If you are shopping for a house you may feel like you are overwhelmed with questions or uncertainty and have anxiety over the unknown. It is helpful to work with an experienced buyer's agent. If you attend open houses without your agent, here are a few tips to keep in mind:
- Any agent hosting an open house, whether they are the listing agent or not, should be helpful and honest with you; however, their fiduciary duty is to get the highest and best for the seller. Don't ask a listing agent what they think the house will sell for. Frankly, they likely do not know and they do not want to scare away any buyer by saying, "I hope we make a record-breaking sale for the neighborhood and it goes hundreds of thousands over the asking price".
- If you do talk with the open house host, other potential buyers are listening and are "sizing up" their competition. It is like poker, do not show your hand. One time I had a buyer tell a listing agent what their budget was and asked the listing agent if they thought they could win the property in competition. Don't do this! You just showed your hand.
- If you ask the hosting agent question after question, you may be conveying the wrong message. Yes, buyers deserve answers to their questions, but let your agent do the research and ask on your behalf. You could be inadvertently sending vibes to the hosting agent that you are uncertain about the house, have grave concerns about the property condition or that you may not be a deal closer. For example, I had a buyer client ask a listing agent about plumbing and water pressure. My client noted that she loved her showers in the morning. My clients called me that night to tell me that they found an old farmhouse that they loved. I immediately called the listing agent to ask for the disclosures/reports on the property. The listing agent immediately remembered my clients and said, "I do not think this is the right house for your clients." I asked, how so? The agent replied that it was a 100-year old home with old pipes and she could not guarantee that the water pressure would be sufficient. Pipes can get replaced and no home is perfect. I was able to discuss at length the property condition with my buyers and inform them about what is typical when reading the disclosures. Buyers may not be aware that certain comments to the listing/hosting agent will convey details that could be possible deal-killers.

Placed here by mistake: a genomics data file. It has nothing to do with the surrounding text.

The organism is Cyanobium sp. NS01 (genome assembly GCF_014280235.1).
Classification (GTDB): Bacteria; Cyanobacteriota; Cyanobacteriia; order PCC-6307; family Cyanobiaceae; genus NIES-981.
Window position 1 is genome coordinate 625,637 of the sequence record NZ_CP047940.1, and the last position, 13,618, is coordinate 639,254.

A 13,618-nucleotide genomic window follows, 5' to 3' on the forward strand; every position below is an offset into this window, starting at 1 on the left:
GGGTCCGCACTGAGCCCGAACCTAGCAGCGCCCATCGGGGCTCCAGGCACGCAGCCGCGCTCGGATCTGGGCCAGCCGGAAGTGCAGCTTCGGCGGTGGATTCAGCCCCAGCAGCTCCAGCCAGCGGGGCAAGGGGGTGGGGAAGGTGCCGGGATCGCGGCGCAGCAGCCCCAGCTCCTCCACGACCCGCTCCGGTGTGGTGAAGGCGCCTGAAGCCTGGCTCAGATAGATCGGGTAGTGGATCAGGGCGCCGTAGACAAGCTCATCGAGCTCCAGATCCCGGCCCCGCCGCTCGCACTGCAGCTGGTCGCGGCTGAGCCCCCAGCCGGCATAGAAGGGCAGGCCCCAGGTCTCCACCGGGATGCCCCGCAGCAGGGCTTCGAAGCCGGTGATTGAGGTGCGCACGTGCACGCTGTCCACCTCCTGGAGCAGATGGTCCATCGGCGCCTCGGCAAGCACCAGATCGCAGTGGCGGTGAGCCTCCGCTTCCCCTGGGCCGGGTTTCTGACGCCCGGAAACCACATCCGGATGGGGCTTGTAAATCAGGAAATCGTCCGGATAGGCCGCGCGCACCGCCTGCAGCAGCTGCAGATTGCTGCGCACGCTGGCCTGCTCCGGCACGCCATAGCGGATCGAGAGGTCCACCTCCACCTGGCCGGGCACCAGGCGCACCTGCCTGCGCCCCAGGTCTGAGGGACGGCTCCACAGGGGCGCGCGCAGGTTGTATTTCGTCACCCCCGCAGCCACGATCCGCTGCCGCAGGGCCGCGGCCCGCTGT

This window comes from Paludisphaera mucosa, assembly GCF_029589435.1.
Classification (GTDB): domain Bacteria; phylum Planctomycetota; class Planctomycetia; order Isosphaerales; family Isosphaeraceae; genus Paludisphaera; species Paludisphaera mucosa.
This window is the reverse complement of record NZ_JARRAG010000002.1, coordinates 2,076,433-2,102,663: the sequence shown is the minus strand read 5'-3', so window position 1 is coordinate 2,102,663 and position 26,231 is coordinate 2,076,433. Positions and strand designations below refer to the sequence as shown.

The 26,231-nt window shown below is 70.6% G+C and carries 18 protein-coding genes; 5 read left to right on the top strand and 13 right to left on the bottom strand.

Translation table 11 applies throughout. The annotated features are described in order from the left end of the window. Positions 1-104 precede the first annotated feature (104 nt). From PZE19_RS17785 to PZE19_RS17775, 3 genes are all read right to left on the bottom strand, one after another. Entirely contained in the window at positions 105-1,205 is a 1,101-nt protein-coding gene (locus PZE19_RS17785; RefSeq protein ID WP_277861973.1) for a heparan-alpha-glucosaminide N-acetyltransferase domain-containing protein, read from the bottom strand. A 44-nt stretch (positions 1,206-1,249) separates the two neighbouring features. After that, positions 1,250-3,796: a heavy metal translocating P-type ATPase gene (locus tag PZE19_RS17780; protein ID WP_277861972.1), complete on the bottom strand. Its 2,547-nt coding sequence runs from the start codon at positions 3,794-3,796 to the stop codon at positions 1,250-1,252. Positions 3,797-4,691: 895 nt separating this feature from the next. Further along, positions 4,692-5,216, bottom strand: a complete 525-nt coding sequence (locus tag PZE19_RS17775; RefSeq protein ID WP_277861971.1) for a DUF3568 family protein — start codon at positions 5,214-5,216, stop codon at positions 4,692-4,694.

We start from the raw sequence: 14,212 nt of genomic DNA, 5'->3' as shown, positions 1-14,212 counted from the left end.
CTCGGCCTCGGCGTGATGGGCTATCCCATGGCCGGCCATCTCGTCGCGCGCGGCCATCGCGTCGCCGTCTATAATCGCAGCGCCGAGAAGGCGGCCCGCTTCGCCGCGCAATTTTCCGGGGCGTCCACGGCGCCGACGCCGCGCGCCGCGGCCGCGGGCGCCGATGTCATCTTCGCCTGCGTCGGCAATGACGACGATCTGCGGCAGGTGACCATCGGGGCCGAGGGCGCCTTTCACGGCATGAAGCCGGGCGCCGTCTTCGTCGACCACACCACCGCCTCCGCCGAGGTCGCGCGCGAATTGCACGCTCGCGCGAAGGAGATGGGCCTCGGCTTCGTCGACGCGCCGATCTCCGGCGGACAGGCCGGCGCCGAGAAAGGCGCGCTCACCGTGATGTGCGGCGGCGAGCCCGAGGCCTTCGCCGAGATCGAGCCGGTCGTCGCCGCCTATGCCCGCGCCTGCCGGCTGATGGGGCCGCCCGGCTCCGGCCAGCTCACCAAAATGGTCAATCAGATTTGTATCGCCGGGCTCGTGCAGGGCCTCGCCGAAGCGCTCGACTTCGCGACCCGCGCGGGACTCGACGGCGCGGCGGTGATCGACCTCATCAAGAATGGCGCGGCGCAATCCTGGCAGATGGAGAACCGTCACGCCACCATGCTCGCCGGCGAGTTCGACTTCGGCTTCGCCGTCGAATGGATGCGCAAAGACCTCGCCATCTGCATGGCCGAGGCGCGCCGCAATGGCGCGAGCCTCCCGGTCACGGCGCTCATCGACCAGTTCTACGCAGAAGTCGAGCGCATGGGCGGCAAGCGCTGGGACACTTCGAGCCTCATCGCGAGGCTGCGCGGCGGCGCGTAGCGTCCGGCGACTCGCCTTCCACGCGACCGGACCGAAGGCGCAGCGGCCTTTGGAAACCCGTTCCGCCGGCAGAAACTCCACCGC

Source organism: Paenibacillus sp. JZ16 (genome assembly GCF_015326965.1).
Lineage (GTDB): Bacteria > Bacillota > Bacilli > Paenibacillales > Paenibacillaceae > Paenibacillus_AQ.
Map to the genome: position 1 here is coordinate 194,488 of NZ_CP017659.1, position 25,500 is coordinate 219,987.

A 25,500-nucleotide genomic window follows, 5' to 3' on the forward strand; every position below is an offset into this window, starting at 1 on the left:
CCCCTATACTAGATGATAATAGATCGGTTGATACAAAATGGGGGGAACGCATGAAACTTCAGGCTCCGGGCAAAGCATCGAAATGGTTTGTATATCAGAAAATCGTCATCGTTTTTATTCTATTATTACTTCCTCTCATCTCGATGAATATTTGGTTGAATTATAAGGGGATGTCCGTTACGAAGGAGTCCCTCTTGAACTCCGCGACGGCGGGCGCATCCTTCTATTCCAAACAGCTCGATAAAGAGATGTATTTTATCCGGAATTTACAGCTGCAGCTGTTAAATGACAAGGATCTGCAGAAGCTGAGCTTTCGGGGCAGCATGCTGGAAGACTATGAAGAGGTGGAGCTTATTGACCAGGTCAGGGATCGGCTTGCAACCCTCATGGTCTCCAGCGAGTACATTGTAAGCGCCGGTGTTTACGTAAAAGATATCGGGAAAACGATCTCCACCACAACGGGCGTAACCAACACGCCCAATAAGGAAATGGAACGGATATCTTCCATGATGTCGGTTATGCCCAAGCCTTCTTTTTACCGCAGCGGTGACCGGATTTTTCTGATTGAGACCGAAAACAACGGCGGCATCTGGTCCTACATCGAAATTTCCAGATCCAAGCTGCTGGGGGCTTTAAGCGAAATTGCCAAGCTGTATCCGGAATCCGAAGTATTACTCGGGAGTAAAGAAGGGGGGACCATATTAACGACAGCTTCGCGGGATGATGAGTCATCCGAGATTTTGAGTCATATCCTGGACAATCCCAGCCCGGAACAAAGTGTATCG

- Many Realtors host open houses actively and legitimately to seek out buyers. They may ask guests to "sign in". You don't want to do this if you are already working with an agent. This is a way the host can contact you and solicit your business. Kindly tell them you are working with an agent and give your agent's name. You can always say "I will take your card and ask my Realtor to contact you if we are interested". Some may think there is an advantage to working with the listing agent as their buying agent. But ask yourself, if a conflict arises, would you be comfortable with the same agent representing both sides?
- Don't ask the listing/hosting agent for a showing. Call your agent to set up a private showing. Likewise, when perusing homes online, don't request a showing via online real estate websites. Realtors pay to be sponsor-agents on various websites. If they show you a property that you later purchase with your agent, they can claim they are entitled to the commission; this is called procuring cause.
- While viewing open homes, social courtesies apply. I have seen open house visitors act in way that appears defensive or even hostile. You don't need to engage in long conversations with the host or disclose a lot of information about yourself. Listing agents do remember the visitors and will convey to their seller what their impression is of the buyer.
Bottom line, choose your buyer's agent early in your house hunting process. If you are working with a stellar agent they will do research, talk with you about comparable sold data and pricing, review and discuss property condition, and provide you with answers to your questions. They should be putting your needs above all else and be transparent. Bring all of your questions, concerns and fears to them with full confidence in their advice.